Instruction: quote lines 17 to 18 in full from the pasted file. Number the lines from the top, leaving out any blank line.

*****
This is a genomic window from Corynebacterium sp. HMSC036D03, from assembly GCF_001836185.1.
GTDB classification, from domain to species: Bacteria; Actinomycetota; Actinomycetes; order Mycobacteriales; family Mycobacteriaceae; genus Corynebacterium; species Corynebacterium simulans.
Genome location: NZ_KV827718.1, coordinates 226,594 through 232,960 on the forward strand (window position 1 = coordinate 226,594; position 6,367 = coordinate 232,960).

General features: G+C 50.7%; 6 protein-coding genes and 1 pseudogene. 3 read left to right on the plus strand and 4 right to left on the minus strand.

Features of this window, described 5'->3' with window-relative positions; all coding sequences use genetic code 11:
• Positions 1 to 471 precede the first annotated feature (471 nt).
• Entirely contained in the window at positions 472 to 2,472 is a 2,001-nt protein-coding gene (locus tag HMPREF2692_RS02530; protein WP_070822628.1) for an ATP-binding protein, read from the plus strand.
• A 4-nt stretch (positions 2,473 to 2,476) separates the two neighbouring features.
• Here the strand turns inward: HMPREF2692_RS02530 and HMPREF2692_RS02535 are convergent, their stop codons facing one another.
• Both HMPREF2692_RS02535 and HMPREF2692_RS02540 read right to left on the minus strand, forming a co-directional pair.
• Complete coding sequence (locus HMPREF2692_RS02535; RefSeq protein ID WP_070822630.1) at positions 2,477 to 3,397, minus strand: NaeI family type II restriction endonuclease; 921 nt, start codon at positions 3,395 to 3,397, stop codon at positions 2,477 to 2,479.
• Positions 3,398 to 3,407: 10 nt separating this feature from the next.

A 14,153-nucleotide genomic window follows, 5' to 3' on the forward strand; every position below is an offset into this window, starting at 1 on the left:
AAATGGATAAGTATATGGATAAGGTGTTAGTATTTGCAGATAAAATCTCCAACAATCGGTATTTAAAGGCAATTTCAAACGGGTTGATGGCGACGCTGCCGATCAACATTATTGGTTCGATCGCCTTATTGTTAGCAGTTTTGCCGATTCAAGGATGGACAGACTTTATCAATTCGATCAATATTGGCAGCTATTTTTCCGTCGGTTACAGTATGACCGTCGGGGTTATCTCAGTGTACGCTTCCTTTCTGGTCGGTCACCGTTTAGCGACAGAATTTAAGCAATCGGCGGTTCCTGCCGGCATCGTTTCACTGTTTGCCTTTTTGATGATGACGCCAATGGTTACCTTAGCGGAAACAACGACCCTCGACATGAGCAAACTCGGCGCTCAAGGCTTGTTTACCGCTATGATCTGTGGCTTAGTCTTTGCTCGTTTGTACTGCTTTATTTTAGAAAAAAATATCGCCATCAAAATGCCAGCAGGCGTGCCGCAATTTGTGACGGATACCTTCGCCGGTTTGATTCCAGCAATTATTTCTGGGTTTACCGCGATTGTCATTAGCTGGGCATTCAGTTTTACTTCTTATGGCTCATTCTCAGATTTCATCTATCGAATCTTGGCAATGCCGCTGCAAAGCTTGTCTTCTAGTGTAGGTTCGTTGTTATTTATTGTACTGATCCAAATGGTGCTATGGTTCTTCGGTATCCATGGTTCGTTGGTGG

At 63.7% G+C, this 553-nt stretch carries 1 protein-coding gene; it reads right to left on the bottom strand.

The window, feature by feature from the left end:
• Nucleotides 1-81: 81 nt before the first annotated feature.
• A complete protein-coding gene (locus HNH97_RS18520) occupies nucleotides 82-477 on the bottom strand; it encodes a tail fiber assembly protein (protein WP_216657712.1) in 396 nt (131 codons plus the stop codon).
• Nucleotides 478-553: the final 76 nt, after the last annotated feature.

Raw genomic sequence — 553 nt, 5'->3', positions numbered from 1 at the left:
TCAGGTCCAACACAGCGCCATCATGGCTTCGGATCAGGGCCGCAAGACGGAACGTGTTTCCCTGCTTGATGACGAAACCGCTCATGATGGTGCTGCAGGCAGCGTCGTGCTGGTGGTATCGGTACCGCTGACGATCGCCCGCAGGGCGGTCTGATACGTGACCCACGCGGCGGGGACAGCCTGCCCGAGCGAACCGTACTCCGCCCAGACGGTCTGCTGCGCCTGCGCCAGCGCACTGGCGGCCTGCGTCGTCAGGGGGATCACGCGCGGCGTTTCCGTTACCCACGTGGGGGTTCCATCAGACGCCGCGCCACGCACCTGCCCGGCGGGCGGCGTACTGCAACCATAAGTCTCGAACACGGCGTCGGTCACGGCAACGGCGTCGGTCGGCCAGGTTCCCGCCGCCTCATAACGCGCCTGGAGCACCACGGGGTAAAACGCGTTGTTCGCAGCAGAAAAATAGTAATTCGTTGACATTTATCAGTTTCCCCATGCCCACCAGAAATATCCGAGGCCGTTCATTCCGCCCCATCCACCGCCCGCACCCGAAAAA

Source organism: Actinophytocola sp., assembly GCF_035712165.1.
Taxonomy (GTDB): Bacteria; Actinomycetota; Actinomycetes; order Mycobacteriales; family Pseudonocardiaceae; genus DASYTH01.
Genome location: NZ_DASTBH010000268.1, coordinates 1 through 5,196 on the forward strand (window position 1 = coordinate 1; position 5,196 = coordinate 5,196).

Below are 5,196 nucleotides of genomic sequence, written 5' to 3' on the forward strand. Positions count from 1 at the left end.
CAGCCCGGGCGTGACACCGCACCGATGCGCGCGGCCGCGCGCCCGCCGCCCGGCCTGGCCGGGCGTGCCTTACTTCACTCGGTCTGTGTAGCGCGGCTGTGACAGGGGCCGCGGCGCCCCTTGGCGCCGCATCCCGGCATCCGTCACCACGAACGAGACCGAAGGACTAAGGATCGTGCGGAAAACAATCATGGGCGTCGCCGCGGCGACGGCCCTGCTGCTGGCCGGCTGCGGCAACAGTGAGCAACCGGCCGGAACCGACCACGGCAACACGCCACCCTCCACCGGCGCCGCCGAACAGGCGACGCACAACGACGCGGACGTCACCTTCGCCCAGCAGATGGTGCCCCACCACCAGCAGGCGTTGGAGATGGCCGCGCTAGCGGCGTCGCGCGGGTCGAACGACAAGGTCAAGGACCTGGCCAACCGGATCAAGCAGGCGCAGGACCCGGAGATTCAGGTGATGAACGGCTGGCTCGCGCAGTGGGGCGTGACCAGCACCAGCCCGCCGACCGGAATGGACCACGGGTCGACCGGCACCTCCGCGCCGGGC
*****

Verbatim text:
• Nucleotides 1-81: 81 nt before the first annotated feature.
• A complete protein-coding gene (locus HNH97_RS18520) occupies nucleotides 82-477 on the bottom strand; it encodes a tail fiber assembly protein (protein WP_216657712.1) in 396 nt (131 codons plus the stop codon).